ObjectDatabase++

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ObjectDatabase++
ObjectDatabase++ Logo (clear background).png
Developer(s) Ekky Software
Stable release
3.4 / October 1, 2012 (2012-10-01)[1]
Written in C++, C#, VB.NET & TScript
Operating system Windows & Linux
Type Object database
License Proprietary[2]
Website www.ekkysoftware.com

ObjectDatabase++ (ODBPP) is an embeddable object-oriented database designed for server applications that require minimal external maintenance. It is written in C++ as a real-time ISAM level database with the ability to auto recover from system crashes while maintaining database integrity. Its unique transaction process allows for maintenance of both the indexes and tables, preventing double allocation of index entries that could prohibit rollback of transactions.

Features of ODBPP include: full multi-process and multi-thread transaction control, auto real-time database recovery, hierarchical object data design, native code and script access, static hash index on object IDs, numerous supported index methods including full-text and biometric pattern matching.

History[edit]

  • The initial development was implemented by Ekky Software from 2001 to 2003.
  • It took 4 complete rewrites of the database before testing confirmed it matched specifications and functioned as designed.
  • Over the last decade numerous product enhancements have enabled far greater index and data support.

Hierarchical data objects[edit]

Shows the traditional relational database design
Shows the object database design

ODBPP supports objects that are hierarchical in design,[3][4] similar to XML, JSON or serialized PHP. It is this hierarchical object that separates object databases from their relational cousins and it is the process of keeping the entire object in one record rather than spreading it out over multiple tables that give object databases the distinction from the relational model.

Traditional relational design[edit]

Traditionally databases have been designed with the relational model. This would separate data over several tables and use a common identifier to relate all the child records back to their parent. These model was based on each row within the table containing individual pieces of data. SQL databases based on this design would create joins that would reconnect the entire relation back together, suffering performance limitations.[5]

Object database design[edit]

In the object database design, instead of using multiple tables to store a data object, it is stored in one a single record. This keeps the entire object intact and reducing the need to join the data back together. This process of storing the entire object in one table reduces the total amount to lock, reads and write operations required. It is also this ability to store an object in one record that reduce the amount of file reads and writes, which enables the object design to maintain efficiency with very large and very complex database designs.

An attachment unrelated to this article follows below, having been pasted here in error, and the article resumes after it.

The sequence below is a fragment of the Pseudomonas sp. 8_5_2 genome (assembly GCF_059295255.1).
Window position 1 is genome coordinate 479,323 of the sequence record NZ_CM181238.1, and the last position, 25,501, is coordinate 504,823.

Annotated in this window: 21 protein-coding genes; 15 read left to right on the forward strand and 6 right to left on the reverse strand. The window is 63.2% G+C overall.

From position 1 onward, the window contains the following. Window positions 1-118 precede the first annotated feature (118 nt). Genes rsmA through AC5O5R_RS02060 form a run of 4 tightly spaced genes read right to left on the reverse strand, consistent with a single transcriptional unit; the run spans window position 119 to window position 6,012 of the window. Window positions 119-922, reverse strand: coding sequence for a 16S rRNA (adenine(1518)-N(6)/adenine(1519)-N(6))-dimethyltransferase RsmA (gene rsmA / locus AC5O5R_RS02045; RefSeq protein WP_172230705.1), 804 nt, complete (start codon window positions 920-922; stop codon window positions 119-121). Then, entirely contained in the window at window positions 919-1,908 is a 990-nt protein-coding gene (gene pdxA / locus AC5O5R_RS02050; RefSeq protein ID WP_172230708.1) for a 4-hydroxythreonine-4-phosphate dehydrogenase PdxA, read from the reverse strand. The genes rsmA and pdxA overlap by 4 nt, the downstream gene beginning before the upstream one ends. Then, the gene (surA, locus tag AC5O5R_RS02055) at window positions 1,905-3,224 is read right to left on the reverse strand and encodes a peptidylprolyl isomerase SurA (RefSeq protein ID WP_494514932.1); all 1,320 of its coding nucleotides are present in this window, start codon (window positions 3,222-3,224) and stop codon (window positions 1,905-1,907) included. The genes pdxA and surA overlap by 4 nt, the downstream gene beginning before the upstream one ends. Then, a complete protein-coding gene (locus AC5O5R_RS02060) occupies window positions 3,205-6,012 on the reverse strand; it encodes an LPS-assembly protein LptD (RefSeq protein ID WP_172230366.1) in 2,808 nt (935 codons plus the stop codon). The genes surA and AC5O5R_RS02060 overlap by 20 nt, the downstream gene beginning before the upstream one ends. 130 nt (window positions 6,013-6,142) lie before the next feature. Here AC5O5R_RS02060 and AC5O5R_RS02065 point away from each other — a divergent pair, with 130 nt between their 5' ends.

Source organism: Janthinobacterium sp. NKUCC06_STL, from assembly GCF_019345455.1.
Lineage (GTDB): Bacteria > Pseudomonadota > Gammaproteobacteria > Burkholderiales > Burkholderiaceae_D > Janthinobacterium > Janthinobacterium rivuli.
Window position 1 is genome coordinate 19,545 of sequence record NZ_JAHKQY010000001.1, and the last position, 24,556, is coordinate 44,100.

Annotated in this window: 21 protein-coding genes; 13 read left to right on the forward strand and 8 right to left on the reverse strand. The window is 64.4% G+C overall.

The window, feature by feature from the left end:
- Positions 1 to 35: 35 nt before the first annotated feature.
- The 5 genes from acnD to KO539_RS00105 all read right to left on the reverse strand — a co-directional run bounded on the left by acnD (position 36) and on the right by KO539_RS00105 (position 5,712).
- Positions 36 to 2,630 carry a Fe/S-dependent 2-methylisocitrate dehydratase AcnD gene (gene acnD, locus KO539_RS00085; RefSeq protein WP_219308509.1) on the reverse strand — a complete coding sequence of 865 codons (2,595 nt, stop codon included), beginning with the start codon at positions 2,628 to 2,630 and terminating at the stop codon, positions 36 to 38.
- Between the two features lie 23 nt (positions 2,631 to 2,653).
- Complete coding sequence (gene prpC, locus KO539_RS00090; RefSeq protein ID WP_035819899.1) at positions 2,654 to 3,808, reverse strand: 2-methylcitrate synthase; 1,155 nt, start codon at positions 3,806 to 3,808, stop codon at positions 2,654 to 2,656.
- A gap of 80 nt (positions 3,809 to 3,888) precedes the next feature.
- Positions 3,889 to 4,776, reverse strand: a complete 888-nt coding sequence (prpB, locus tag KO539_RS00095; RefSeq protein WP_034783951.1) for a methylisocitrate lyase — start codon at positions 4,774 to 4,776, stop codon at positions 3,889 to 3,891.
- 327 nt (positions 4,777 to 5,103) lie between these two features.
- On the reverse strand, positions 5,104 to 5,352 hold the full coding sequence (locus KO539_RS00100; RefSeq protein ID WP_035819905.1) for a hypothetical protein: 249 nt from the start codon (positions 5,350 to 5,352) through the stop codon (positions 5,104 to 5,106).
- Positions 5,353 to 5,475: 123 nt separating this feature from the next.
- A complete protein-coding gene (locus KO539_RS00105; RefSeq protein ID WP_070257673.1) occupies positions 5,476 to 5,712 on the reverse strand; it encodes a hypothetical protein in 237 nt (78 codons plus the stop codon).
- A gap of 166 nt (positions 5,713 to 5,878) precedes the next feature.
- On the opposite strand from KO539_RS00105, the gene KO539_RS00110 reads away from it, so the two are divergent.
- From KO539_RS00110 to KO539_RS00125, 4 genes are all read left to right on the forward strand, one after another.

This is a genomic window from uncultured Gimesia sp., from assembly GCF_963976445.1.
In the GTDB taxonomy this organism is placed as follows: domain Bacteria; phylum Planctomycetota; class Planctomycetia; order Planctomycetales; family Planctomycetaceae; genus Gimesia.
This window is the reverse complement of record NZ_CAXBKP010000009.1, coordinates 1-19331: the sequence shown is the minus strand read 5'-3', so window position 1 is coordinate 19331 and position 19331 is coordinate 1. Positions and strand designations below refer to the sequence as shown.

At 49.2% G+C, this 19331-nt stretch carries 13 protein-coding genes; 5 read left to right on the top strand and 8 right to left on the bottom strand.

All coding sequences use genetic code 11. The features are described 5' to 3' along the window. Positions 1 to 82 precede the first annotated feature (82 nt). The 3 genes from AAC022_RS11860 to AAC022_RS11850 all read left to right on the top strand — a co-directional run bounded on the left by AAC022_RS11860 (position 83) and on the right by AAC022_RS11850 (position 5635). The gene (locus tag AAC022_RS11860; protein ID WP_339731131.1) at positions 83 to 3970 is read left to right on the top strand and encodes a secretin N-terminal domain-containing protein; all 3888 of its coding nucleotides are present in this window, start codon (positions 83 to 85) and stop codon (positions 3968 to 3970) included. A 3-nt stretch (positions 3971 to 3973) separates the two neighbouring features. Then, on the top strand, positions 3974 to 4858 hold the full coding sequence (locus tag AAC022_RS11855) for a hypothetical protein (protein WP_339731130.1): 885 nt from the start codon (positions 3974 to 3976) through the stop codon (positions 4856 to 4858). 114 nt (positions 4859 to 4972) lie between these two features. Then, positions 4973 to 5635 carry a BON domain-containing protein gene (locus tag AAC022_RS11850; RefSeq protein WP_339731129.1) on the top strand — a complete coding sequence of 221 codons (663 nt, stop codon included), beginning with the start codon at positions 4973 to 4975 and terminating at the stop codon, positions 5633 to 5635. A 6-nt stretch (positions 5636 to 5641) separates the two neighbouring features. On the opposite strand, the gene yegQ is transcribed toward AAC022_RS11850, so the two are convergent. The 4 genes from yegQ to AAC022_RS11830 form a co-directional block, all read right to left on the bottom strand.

Looking at the images to the right, the on above depicts the relational model and has the data spread over two tables, with the parent in amber and the children in blue. In the object model, both the parent and children are stored in the one data record, the information that was previously stored within the related table is now stored within the sub or nested table of Foo.

Multi-process transaction control[edit]

ODBPP implements a transaction control that allows for process to continue while another is terminated. This unique transaction control allows the continuing process to identify the terminated transaction, recover database integrity and continue mid transaction. It is this ability to terminate transaction at any point that enables real-time transactions implementation by server using the method.

The transaction control utilizes four separate file to implement the entire process and flushed each change of state to the drive before continuing to the next state. This creates a time consuming process where each individual write to a file has three separate states and the entire transaction is required to pass through three separate files. Initially all adds, edit and deletes are written a shared memory file, this enables all transaction to know if a resource, such as an index value has been allocated. This memory file can be destroy when the OS starts without interfering with the database integrity, and is only used for IPC purposes.